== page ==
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A Senior Moment
'Cashews and Carmen'
by Rev. Bob Johnston

October 23, 2016
www.saugeentimes.com

New Perspectives

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Opera is the ultimate art form. It has singing and music and drama and dance and emotion and story

Diane Paulus (Brainy Quote) has encapsulated the universal appeal of opera with this simple, but astute, observation. What other expression of artistic creativity can combine such a wide variety of art forms?

When we think of opera we visualize singing, albeit most often in some foreign language. We often fail to appreciate the glorious orchestral music supplementing the human voice. Similarly, many will remain unaware that an opera often includes a skillfully-written plot, guaranteed to evoke some emotional response---sadness, anger, love--- from those devotees who take time to understand its complex dramatic story line.

One must also not forget to recognize those little gems of carefully-placed, elaborately-staged dance sequences, miniature ballet routines strategically inserted to give the audience a break from the singing---a shift from the auditory to visual.

When I was growing up, my mother would habitually introduce dubious-looking new vegetables to my dinner plate with this offer: “You don’t have to like it but you must try it at least once.” I now offer the same reasonable request to any opera-sceptical reader. “I am not asking you to consume a steady diet of this art form but be willing to at least give it a taste.”

How can you sample opera without investing a whole evening, immersing yourself in some randomly-chosen, three hour performance? Not to worry! I have already prepared the meal and will now serve it to you with love and hope. Making full use of access to You-tube and being informed by accessing relevant Wikipedia articles, one can easily be exposed to the most desirable “cashews” of opera without needing to consume those less-tasty “peanuts” in the bowl of mixed nuts I referenced last week.

Here are my thoughtfully-chosen opera gems for beginners. Google these references and be prepared to enjoy the discovered results.

Vesti la guibba: Don’t be deterred by the Italian words of this 1892 opera, Pagliacci, by Leoncavello. The phrase simply means “Put on the costume.” This aria (meaning a solo) is sung by Canio, who must act out his clown role on stage in a comedy, just after learning his wife has been unfaithful. He sings about his broken heart hidden behind the clown mask and breaks down sobbing in the final few bars of his aria, one of the best-known in the opera world.

Click the orange arrow to read the second column

Un Bel Di: Another Italian aria which is a highlight and showstopper in Madama Butterfly, composed in 1904 by Puccini. Here is Cio-Cio-San, ( Madama Butterfly) a young Japanese woman who waits faithfully for the return of her American husband, J.F. Pinkerton, one of the most despicable characters in all opera. He had casually and cruelly “married” her for convenience three years previously---she was 15---while stationed in Japan with the US Navy. “One fine day” he will return, she sings plaintively, ignoring the taunts of family members who have disowned her for marrying a foreigner.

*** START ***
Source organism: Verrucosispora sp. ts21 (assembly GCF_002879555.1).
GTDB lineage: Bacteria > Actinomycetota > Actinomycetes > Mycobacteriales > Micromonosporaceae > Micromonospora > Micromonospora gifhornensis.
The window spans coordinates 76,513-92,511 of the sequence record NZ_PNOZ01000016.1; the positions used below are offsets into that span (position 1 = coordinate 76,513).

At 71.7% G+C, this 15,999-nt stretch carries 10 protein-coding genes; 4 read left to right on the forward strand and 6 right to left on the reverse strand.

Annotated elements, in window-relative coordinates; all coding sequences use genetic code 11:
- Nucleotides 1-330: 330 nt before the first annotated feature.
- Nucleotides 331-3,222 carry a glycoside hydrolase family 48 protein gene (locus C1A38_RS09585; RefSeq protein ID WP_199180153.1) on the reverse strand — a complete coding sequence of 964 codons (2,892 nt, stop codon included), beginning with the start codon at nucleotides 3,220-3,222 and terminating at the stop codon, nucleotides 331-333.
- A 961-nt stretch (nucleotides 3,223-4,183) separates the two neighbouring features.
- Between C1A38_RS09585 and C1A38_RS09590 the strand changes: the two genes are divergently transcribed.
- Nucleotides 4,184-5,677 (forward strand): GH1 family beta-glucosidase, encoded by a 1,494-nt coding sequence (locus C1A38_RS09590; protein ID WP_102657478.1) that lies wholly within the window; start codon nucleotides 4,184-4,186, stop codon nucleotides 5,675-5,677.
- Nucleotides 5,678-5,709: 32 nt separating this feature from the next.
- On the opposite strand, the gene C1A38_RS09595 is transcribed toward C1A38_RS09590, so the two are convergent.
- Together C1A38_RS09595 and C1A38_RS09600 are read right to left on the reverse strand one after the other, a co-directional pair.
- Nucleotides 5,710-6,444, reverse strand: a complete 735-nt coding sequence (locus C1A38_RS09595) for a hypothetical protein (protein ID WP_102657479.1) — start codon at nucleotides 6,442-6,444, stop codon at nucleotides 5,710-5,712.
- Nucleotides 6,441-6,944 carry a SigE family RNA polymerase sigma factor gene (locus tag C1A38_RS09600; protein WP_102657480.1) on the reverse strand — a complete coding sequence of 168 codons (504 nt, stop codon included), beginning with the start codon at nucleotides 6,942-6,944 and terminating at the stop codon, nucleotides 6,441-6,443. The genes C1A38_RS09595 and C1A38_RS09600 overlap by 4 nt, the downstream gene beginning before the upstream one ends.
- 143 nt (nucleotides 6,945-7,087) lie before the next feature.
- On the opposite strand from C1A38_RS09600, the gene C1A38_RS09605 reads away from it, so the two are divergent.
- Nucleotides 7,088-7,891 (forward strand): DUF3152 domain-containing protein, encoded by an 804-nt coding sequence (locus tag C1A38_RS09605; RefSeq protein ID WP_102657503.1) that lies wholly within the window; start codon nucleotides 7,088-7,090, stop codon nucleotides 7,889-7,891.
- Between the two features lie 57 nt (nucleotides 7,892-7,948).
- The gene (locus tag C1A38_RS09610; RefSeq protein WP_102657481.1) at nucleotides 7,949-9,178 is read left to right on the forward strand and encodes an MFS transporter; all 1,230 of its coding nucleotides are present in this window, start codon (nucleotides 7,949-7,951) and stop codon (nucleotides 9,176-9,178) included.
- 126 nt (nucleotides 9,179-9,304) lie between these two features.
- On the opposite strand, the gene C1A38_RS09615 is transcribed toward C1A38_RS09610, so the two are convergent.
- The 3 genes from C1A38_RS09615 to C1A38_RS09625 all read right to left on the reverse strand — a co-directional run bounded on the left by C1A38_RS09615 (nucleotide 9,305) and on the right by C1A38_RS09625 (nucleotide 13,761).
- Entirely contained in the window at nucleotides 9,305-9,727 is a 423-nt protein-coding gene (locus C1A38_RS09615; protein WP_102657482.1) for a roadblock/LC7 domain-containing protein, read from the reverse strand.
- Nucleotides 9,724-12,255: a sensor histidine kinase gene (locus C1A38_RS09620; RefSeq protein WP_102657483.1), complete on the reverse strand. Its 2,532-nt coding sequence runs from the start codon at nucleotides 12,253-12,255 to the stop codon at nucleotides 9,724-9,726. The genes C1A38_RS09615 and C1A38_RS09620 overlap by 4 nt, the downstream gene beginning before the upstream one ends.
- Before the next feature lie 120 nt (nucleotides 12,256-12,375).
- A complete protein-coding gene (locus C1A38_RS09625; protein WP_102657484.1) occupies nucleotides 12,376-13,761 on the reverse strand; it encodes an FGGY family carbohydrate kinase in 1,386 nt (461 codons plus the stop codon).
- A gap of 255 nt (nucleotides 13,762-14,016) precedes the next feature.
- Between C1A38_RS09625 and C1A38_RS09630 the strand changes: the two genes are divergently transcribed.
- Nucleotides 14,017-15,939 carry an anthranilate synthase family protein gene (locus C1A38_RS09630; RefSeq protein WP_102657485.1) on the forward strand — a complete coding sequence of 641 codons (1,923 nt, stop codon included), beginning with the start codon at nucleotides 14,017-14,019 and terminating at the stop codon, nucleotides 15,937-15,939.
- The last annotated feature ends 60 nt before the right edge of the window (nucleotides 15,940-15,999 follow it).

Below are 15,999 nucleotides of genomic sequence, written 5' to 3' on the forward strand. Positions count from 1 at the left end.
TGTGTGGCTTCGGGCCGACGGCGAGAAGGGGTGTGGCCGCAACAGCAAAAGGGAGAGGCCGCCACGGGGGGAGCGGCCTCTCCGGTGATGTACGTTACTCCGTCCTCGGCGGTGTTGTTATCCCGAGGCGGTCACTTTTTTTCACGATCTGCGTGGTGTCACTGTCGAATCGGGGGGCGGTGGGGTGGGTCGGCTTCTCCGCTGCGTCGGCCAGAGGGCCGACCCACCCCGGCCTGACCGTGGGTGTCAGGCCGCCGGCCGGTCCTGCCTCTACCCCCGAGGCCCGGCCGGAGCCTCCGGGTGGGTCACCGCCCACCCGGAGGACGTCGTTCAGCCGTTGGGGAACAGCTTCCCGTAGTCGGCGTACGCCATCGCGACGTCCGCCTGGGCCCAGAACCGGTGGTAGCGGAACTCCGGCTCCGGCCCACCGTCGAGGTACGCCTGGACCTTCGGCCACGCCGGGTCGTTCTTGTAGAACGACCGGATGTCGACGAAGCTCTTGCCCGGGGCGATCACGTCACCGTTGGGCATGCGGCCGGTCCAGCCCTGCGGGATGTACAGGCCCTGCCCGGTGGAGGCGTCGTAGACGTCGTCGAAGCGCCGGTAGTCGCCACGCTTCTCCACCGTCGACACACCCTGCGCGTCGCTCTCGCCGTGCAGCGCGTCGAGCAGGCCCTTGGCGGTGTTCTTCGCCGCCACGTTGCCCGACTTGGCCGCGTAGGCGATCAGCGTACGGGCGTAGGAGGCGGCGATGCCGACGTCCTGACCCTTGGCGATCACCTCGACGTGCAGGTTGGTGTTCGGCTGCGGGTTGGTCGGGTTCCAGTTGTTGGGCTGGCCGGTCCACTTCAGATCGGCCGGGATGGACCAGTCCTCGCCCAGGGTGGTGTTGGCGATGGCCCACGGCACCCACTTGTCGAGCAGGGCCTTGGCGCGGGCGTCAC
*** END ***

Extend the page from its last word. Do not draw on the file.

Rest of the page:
Pinkerton does finally return, but now with his “real American wife.” His discarded first wife is gently told this truth by the supportive American counsel, Sharpless. This last scene, one of the most heart wrenching dramatic moments in opera, sees Madama Butterfly give her three year old son an American flag to honour his American heritage before she---No spoiler! You’ll have to discover the tragic conclusion yourself.

Samson et Dalila: This well-known Biblical story was transformed to opera by Saint-Saens in 1877. Look for the exquisitely-crafted love song “Ma couer s’ouvre a sa voix” (My heart opens itself to your voice.) Speaking of exciting ballet, google the “Bacchanale” from the same opera.

Sempre Libre: In La Traviata (the fallen woman) by Verdi, first performed in 1853, Violetta celebrates her freedom. She enjoys living independent of marital and societal restrictions. In the magnificent first act, one will also discover the robust “drinking song” in praise of wanton libation. By the way, for anyone stuck with the stereotype of that large woman with the metal helmet and goat horns mentioned in last week’s column, google Angela Gheorghui or Anna Netrebko seductively singing that aria. You will immediately abandon your stereotype.

Caro Nome: (sweet name) Another love song, this one joyfully-rendered by Gilda to her undeserving lover, The Duke of Mantua, in Verdi’s 1851 masterpiece, Rigoletto.

Triumphal March: Taking a break from the operatic voice, sit back and enjoy this stirring march from Verdi’s Aida, presented in 1871. Powerful orchestral music celebrates the successful return of the Egyptian warrior, Radames, with his Ethiopian captives and looted treasure.

Largo al Factotum: Forget the plot; just enjoy this comic rendering of the self-defined and self-important job description of a town barber from Rossini’s 1871 barber of Seville.

I have not nearly finished my list of favorites but I fear overwhelming any opera neophyte with excessive information. Yet I must risk one final thought: having sampled from the above list, the beginner is now ready to be immersed in a real opera experience.

My choice would be to google and you-tube the opening act of Carmen  (Click Here). She is a factory worker in 19th century Spain who provocatively seduces a young soldier simply with her voice and dancing, before casting him aside for the more attractive Toreador, the bull fighter. I hope you will enjoy your operatic “cashews.”

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